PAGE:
Using the timeshifting property of Fourier transform applied to [22] in (7) we obtain
where . To avoid overlapping of different users CSIs the time shift is chosen to be larger than the GI length since we assume that the channel number of paths does not exceeds the GI. The estimate of the channel gain is obtained by reverse modulation as
where . Then, point IFFT is applied to transform the estimated channel gain into the estimated CSI vector, , given by
where and , respectively, denote the FFT matrix [19] and the time domain shifted CSI vector of . The estimated CSI vector is illustrated in Figure 4(a). A filter is used to separate the th user's ('s) estimated CSI vector, , during the first slot represented as
with
where , , , and , respectively, denote all zero entry, the matrix represented by the rows from until of , the matrix represented by the last rows of , and the matrix represented by the first rows of . The th user filtered CSI vector estimate for is illustrated in Figures 4(b) and 4(c), respectively. After filtering, the estimated CSI vector is shifted by samples as shown in Figure 4(c).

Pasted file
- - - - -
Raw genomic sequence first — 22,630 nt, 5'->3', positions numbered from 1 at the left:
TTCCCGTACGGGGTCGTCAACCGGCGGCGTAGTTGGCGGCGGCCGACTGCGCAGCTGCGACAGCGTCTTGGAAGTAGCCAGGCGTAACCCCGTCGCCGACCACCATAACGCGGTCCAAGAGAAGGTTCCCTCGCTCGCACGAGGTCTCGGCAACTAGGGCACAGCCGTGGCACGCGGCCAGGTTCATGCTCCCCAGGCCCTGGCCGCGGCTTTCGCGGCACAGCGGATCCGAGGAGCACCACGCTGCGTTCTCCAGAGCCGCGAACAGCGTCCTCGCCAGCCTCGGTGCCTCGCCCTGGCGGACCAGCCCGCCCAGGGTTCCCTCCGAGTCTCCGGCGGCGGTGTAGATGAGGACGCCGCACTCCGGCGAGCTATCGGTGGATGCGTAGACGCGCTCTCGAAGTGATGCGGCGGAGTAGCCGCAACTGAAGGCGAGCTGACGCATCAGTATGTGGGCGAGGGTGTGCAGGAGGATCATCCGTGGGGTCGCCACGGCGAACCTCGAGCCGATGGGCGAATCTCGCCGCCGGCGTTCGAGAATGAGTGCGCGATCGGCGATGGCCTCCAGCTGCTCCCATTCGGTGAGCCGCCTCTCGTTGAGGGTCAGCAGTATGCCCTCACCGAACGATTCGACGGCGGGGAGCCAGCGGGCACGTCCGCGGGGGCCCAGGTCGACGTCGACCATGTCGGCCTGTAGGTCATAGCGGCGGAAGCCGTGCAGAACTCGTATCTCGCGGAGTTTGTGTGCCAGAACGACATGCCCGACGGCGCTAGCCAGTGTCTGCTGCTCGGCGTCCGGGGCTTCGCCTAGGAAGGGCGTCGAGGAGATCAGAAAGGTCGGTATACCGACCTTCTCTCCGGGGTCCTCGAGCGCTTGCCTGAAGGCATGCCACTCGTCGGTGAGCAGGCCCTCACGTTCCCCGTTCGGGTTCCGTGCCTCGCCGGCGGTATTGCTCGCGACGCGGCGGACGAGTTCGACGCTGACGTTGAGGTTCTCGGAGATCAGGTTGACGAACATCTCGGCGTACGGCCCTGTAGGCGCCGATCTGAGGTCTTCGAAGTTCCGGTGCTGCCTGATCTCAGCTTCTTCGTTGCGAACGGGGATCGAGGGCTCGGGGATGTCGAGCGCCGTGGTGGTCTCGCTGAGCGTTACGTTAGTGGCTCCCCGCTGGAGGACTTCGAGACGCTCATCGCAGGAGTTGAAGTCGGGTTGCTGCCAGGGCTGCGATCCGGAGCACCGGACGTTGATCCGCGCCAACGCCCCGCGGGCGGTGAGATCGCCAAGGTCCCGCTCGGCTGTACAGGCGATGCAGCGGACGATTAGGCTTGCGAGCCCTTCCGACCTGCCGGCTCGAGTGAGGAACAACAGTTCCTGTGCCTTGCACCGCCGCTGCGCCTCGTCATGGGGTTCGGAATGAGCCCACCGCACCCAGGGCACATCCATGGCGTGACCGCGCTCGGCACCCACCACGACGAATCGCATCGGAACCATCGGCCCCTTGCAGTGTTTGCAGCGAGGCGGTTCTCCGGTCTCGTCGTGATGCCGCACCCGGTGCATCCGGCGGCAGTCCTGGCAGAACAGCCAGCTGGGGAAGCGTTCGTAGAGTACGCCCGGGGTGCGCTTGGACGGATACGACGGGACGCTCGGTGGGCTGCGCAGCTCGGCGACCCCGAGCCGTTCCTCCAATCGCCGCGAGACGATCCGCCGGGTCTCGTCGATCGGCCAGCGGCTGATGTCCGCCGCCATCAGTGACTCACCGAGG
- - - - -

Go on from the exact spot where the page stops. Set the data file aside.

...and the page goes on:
Finally, an point FFT is applied to to obtain the estimate of the channel gain between the relay and the th user during the first slot given by
Note that (13) holds as long as is chosen to be larger than the channel number of paths .
SISOCE
The relay broadcasts its pilot sequence, , to both users, and , during the second slot of the pilot frame as shown in Figure 3. Without loss of generality, we focus on the processing of the th user for as presented below.
The pilot signal received at the th user can be expressed as
The estimate of the channel gain matrix is obtained as [20]
where and . Then, point IFFT is applied to , to obtain the estimated CSI vector between the relay and the th user . The estimated CSI vector is filtered by for as . Finally, the filtered signal is fed to point FFT to obtain the channel gain matrix estimate between the relay and the th user during the second slot.
The estimates of CSI during the MISOCE stage are required at the users terminals. In this paper, we assume that the channel gains, for , are sent from the relay to the users by an ideal feedback channel. The channel gain matrix for is used by the users and to remove selfinformation and detect the signal from the partner as described in Section 3.